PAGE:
Recently, the crew and I embarked on our fifth annual DID (Douthat in December). I’ll have more on the later, but for now I am going to focus on the the Monday following.
By Sunday night, it was just MS and me at the cabin. On Monday morning, we headed over to the Longdale Furnace area to scratch the North Mountain Trail off our list.
From I-64, take Exit 35 onto Longdale Furnace Rd. heading west. Keep an eye out for Route 770/Collierstown Rd, which comes up quickly on your left. Follow 770 for about a mile until you reach a small pull off / parking area on the right.
There is road that continues on the other side of the parking lot. For the route described here, that is where you will return. Get on your bike and go back out to 770 and take a right. Start climbing.
After about a 3 mile grunt, you will come to an intersection of sorts with towers up above you. Take a hard right and climb a short distance to another small pull-off / parking area. As the road starts to drop again, the North Mountain trailhead is on your right.
The North Mountain Trail
It starts off tight and rocky. Almost immediately you will be provided great views of the valley to the east along with Lake Robertson.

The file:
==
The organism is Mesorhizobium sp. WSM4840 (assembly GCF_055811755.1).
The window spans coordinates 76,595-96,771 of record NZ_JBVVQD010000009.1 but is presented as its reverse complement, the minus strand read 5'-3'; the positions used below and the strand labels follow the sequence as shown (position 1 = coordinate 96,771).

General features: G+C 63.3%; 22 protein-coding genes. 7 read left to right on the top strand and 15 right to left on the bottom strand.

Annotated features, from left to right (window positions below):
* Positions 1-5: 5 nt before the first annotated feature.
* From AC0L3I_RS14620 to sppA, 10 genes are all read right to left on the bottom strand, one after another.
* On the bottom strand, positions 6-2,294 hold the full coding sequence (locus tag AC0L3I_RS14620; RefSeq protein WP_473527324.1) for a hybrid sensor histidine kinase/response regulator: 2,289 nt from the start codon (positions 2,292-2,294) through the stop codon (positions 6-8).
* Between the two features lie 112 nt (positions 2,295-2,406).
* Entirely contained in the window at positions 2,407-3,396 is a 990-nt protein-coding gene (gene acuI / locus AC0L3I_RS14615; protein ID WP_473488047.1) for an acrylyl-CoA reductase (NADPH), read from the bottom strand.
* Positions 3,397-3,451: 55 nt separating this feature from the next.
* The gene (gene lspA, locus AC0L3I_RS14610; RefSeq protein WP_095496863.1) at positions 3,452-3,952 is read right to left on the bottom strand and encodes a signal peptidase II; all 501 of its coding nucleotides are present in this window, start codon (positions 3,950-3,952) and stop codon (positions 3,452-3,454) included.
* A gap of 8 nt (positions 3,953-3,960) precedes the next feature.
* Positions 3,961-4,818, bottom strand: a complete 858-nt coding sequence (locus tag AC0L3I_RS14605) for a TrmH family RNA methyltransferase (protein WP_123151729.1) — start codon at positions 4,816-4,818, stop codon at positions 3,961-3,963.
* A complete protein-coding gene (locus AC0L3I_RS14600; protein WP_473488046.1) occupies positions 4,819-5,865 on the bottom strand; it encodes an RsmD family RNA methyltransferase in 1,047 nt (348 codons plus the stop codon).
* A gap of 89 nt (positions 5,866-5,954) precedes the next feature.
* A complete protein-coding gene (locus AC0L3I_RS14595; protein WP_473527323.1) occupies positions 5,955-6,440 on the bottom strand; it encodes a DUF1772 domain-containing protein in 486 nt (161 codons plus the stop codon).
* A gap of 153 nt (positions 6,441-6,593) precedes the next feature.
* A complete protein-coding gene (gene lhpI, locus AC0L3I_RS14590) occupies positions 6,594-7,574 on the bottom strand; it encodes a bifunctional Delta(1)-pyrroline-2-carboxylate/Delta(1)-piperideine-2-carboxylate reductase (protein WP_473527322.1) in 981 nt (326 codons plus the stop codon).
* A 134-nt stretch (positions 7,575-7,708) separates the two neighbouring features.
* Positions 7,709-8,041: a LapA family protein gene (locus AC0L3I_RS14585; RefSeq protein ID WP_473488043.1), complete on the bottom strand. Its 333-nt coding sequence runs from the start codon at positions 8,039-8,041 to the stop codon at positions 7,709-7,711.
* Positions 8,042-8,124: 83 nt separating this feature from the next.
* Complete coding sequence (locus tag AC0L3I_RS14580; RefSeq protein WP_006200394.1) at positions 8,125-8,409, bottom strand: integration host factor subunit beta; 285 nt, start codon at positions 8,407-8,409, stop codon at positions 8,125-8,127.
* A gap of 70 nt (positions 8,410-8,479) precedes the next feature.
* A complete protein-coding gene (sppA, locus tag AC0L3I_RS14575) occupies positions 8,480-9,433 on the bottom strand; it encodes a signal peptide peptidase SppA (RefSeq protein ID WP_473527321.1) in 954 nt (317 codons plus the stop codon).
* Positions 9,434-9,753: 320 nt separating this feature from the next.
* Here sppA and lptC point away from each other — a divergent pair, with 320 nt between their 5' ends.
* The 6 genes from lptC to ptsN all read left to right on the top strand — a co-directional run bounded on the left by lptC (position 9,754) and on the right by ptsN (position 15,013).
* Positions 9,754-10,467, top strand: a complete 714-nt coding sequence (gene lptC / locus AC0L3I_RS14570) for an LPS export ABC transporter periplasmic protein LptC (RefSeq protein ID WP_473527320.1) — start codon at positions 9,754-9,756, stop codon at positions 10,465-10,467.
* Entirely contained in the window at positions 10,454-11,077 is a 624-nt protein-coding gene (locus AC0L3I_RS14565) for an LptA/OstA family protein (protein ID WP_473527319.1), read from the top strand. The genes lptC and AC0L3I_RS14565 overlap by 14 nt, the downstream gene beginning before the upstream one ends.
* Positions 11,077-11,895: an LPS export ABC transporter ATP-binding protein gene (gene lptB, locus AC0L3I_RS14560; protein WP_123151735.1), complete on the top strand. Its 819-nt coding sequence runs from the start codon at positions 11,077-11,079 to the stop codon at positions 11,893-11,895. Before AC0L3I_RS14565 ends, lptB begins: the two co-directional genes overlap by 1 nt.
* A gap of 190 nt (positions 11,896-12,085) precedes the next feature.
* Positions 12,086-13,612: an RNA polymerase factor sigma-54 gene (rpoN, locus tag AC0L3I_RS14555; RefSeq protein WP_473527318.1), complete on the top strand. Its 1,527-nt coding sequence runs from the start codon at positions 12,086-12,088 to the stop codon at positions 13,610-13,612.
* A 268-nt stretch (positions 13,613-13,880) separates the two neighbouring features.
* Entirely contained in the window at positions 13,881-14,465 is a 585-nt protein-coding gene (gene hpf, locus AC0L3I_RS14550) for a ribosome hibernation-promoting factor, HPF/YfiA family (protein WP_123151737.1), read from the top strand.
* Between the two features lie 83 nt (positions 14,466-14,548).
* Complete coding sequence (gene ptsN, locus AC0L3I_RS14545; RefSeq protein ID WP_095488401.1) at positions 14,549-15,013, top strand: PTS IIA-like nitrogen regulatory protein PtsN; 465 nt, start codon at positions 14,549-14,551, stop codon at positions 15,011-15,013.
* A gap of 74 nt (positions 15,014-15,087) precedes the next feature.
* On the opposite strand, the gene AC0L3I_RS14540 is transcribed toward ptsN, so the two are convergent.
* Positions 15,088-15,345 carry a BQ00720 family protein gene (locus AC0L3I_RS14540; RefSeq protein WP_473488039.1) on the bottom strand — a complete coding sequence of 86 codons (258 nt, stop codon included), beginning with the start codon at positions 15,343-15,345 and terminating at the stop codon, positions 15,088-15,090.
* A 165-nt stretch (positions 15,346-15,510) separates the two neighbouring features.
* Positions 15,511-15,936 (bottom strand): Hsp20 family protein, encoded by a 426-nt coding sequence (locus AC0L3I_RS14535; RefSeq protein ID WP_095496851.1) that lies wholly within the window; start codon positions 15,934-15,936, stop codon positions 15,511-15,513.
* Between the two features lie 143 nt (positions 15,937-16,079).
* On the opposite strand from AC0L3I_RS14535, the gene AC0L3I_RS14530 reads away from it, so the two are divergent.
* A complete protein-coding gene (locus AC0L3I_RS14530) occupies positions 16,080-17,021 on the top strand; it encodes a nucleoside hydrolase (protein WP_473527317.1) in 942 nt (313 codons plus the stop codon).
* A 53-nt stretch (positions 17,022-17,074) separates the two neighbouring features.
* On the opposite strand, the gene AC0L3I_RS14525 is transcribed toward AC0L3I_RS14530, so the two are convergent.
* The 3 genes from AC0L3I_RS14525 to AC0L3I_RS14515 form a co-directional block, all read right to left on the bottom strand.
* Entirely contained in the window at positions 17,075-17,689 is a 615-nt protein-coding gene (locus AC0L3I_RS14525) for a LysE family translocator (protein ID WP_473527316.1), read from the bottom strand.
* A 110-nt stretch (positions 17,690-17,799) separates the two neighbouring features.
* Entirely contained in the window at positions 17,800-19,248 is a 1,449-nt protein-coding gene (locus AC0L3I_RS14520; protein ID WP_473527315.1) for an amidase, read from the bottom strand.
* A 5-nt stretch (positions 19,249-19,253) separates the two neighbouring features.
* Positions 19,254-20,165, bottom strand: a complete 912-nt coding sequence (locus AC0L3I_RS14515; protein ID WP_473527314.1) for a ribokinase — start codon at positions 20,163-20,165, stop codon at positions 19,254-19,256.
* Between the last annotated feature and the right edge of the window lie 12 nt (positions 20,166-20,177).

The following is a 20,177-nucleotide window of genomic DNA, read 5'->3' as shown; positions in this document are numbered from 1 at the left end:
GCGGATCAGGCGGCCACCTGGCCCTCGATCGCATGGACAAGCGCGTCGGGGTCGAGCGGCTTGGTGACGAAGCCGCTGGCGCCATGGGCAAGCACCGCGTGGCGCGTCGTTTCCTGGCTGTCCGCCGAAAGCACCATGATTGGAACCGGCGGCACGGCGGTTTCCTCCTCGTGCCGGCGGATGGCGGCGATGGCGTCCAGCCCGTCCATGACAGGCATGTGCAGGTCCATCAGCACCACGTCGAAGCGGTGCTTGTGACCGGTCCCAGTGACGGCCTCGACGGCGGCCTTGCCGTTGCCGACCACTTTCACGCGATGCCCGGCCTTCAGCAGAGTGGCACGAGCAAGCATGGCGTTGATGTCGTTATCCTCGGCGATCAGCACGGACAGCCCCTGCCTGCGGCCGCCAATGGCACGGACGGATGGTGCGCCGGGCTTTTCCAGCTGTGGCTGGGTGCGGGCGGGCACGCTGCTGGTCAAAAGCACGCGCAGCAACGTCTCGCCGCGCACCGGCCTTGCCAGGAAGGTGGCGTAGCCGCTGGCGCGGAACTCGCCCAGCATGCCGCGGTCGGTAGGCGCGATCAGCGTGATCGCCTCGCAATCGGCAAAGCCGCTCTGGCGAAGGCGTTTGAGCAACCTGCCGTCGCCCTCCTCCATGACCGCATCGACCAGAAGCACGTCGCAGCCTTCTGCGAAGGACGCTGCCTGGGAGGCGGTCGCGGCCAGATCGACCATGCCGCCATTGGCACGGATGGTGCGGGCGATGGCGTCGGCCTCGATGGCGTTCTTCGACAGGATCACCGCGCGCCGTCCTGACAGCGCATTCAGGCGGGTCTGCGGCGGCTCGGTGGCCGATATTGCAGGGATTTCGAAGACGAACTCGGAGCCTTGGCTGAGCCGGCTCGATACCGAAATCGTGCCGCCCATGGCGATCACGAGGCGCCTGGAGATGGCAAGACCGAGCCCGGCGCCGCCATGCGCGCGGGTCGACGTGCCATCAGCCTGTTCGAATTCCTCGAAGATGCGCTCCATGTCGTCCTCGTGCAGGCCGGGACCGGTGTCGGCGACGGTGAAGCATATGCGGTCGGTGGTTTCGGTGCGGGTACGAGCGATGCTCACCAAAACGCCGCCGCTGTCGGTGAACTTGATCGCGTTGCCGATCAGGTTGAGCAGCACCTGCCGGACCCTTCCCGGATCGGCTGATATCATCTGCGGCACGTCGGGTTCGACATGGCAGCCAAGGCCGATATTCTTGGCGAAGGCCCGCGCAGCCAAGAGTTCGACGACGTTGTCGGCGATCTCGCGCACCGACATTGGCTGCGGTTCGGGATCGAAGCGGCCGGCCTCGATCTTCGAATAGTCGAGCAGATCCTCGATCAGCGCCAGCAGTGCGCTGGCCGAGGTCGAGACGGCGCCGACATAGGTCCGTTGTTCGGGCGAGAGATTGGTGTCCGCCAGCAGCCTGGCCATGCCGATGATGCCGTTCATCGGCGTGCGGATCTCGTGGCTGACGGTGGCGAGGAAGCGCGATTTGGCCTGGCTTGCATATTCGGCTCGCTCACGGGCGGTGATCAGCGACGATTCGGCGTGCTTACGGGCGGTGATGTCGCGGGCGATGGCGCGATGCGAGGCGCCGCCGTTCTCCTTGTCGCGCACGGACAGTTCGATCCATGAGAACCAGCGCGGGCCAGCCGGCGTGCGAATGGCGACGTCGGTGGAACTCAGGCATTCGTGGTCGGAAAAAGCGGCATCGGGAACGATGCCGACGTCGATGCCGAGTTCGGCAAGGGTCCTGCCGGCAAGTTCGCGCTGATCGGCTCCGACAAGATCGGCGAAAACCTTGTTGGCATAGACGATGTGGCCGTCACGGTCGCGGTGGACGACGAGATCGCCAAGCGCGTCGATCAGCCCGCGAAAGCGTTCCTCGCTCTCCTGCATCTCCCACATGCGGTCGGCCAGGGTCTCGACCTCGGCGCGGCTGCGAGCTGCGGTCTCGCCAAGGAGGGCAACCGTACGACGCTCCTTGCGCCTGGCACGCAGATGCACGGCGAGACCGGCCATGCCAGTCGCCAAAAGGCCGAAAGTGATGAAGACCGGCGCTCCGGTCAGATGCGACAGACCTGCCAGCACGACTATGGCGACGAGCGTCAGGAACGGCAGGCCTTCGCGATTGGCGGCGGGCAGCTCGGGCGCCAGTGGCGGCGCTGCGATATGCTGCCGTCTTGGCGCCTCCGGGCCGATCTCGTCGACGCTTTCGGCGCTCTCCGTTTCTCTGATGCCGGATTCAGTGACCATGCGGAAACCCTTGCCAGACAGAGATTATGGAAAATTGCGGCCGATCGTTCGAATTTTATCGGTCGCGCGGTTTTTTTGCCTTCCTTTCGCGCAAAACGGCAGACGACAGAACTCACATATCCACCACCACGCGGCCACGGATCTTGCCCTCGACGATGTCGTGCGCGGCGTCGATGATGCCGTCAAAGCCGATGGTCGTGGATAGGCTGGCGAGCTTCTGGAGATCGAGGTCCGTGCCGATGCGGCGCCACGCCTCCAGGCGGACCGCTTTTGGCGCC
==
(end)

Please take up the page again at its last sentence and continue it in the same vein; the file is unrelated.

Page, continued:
one of the first views
makes me smile
There is a slow, steady climb along the ridge for a few miles and eventually you level off with gradual ups and downs typical of a ridgeline ride. There are still plenty of opportunities to take in views, check out rock formations, and just simply enjoy the remoteness of the trail.
The standout feature of this trail is Pete’s Cave — a large, rocky area with steps up to a large crevasse — which sits toward the end of the ridge at one of the highest points of the loop.
See that picture below? Yup, that’s where the trail goes. Climbing and pulling yourself through while pushing/carrying your bike is quite a departure from most trails you’ll ride and makes this a truly memorable route.
the steps of Pete’s Cave
After reaching the top, take in another great view to the right along with lots of rock formations to explore.
Back on the trail, there is more up and down and narrow (overgrown) sections before a steep pitch up followed by another drop down to a sign that reads “Longdale” to the right.
In theory, you can also go left, but finding the trail on this day would have been a challenge. Fortunately, even during this time of year and with all the leaf coverage, we did not have issues staying on course.
The initial descent is rocky, narrow, leaf covered bench cut with a few off-camber sections thrown in for good measure. In other words, pay attention and have fun!
Eventually the descent takes you deep down into the hollow and it’s like a whole other world from the ridgeline above. This section is also benchcut, fast, and a back-country hoot. Just watch out for the locals and don’t fall into the ravine.
After 4 or 5 creek crossings at the bottom, you will come to another intersection. Take a right at the sign that reads “To FDR 334” and it will take you back to your vehicle.
This route is only about 12 miles, but it is a solid 12 miles of remote, backcountry bliss with no bailout points except for jumping off a cliff. Make sure you are prepared, and go scratch this one off of your own list.